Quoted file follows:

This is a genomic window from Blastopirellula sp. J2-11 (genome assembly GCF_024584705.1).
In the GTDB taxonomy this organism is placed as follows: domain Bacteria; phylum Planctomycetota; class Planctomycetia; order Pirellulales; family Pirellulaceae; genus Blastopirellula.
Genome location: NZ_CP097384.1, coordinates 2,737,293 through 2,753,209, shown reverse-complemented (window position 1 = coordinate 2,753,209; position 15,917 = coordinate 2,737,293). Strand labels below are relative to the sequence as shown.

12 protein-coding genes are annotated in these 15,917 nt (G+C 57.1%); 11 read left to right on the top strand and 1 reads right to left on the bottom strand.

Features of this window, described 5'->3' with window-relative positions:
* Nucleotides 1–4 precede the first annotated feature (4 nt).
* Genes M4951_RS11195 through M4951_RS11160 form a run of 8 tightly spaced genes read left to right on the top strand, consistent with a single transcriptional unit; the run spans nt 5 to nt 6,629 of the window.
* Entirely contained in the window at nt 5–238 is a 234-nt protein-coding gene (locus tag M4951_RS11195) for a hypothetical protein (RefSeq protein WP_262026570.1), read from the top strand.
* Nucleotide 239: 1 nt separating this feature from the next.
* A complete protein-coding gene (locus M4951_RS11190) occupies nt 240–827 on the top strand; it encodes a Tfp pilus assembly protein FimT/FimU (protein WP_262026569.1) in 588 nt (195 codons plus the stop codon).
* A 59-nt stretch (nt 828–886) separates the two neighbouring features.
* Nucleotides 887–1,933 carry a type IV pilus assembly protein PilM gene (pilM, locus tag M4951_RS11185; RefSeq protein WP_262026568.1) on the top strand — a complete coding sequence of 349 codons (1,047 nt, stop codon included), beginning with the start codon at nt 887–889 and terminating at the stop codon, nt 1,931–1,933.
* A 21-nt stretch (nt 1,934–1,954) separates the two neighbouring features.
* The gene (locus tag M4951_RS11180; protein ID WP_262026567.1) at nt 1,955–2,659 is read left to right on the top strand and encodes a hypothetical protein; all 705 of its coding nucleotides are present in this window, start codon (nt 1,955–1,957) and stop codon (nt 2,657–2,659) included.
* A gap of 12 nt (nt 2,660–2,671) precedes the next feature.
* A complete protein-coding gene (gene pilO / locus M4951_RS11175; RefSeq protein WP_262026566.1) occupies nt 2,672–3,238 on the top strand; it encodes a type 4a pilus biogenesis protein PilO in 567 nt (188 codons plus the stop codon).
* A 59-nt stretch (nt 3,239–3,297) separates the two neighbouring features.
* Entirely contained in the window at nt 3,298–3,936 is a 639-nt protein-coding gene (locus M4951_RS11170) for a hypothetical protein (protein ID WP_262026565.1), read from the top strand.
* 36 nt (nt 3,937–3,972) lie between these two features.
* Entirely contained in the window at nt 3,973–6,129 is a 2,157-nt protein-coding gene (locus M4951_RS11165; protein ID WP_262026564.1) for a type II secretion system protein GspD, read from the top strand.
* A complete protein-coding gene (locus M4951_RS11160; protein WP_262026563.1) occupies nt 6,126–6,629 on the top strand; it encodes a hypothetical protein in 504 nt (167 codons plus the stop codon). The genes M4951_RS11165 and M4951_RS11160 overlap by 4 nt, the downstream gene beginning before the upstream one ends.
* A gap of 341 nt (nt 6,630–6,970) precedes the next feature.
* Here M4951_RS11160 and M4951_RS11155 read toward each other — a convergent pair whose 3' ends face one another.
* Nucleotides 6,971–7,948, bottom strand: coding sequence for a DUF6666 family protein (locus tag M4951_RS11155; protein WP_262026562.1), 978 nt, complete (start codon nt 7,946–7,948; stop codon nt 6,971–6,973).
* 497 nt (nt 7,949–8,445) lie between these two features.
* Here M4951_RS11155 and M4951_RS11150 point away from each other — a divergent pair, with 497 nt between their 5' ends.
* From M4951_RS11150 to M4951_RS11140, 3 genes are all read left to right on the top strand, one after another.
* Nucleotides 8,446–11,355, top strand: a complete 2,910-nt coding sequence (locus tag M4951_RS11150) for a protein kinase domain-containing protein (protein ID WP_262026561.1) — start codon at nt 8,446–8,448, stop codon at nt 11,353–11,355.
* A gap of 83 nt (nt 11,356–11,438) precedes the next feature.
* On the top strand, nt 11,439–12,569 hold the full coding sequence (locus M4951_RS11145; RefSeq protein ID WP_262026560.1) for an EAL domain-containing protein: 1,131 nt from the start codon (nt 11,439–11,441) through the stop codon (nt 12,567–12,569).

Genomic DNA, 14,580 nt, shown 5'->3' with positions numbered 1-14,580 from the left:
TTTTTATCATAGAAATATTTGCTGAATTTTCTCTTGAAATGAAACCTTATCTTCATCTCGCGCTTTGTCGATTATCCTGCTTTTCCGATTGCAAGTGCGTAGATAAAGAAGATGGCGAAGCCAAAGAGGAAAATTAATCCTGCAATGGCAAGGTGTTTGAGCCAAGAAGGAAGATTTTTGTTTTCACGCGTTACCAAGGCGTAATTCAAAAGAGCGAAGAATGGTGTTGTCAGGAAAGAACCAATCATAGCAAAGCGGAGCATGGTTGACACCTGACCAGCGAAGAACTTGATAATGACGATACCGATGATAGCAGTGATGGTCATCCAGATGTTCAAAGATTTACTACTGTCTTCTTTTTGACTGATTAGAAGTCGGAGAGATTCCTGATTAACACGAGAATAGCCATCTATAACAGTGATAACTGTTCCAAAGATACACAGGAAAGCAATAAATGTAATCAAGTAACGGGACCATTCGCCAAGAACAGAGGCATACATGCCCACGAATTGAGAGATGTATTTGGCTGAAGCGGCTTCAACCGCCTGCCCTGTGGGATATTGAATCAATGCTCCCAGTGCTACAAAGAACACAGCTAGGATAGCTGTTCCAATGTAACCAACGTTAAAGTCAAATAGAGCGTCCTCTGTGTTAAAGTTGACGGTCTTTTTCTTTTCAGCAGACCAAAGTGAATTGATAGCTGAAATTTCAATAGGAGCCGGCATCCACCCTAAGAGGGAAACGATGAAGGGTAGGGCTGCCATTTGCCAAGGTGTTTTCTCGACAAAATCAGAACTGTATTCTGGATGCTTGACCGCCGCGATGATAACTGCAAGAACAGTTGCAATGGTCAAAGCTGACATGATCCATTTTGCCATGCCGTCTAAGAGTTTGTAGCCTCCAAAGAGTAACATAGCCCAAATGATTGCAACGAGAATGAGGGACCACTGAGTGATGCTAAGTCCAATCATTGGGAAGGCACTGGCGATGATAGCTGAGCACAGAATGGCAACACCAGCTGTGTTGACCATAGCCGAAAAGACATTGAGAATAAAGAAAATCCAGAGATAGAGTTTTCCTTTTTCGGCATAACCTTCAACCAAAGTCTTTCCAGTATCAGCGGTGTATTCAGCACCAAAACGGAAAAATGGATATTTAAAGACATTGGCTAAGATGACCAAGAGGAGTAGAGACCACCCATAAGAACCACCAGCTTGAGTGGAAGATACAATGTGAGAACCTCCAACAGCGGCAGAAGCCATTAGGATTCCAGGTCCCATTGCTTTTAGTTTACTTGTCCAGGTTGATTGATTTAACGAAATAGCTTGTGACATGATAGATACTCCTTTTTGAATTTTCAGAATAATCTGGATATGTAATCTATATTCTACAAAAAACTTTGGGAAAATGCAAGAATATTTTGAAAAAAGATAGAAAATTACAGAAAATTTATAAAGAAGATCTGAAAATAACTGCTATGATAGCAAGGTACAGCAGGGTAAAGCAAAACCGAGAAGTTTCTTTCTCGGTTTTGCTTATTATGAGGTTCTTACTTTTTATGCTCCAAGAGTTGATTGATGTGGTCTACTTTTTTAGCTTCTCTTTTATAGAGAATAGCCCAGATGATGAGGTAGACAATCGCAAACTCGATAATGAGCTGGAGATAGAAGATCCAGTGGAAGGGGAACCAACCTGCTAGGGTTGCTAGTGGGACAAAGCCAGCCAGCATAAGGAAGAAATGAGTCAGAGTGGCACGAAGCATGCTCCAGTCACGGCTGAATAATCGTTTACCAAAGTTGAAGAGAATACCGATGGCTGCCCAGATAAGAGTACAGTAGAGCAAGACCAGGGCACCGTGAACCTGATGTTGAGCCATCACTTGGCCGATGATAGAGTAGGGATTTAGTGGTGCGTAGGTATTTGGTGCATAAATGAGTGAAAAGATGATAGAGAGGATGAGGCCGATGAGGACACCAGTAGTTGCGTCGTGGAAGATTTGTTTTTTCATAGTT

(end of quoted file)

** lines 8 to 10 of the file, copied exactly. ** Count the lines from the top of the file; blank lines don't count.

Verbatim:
* Entirely contained in the window at nt 5–238 is a 234-nt protein-coding gene (locus tag M4951_RS11195) for a hypothetical protein (RefSeq protein WP_262026570.1), read from the top strand.
* Nucleotide 239: 1 nt separating this feature from the next.
* A complete protein-coding gene (locus M4951_RS11190) occupies nt 240–827 on the top strand; it encodes a Tfp pilus assembly protein FimT/FimU (protein WP_262026569.1) in 588 nt (195 codons plus the stop codon).